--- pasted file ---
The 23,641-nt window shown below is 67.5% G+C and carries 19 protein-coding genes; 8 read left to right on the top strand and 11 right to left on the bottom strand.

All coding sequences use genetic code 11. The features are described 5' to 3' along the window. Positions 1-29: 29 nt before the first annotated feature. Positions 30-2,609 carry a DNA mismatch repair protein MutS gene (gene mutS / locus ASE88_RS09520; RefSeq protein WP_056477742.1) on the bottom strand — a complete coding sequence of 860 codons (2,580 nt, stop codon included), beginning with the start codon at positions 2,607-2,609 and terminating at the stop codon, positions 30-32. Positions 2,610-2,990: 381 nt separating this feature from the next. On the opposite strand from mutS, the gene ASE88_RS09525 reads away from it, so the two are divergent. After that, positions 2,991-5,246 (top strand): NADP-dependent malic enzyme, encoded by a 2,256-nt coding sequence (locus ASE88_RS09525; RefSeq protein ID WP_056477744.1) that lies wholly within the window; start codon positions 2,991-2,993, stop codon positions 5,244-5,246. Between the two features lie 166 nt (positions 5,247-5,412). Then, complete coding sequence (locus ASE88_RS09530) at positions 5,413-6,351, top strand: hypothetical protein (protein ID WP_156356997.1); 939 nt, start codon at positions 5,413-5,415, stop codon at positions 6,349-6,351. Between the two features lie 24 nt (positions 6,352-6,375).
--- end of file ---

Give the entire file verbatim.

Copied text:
The 23,641-nt window shown below is 67.5% G+C and carries 19 protein-coding genes; 8 read left to right on the top strand and 11 right to left on the bottom strand.

All coding sequences use genetic code 11. The features are described 5' to 3' along the window. Positions 1-29: 29 nt before the first annotated feature. Positions 30-2,609 carry a DNA mismatch repair protein MutS gene (gene mutS / locus ASE88_RS09520; RefSeq protein WP_056477742.1) on the bottom strand — a complete coding sequence of 860 codons (2,580 nt, stop codon included), beginning with the start codon at positions 2,607-2,609 and terminating at the stop codon, positions 30-32. Positions 2,610-2,990: 381 nt separating this feature from the next. On the opposite strand from mutS, the gene ASE88_RS09525 reads away from it, so the two are divergent. After that, positions 2,991-5,246 (top strand): NADP-dependent malic enzyme, encoded by a 2,256-nt coding sequence (locus ASE88_RS09525; RefSeq protein ID WP_056477744.1) that lies wholly within the window; start codon positions 2,991-2,993, stop codon positions 5,244-5,246. Between the two features lie 166 nt (positions 5,247-5,412). Then, complete coding sequence (locus ASE88_RS09530) at positions 5,413-6,351, top strand: hypothetical protein (protein ID WP_156356997.1); 939 nt, start codon at positions 5,413-5,415, stop codon at positions 6,349-6,351. Between the two features lie 24 nt (positions 6,352-6,375).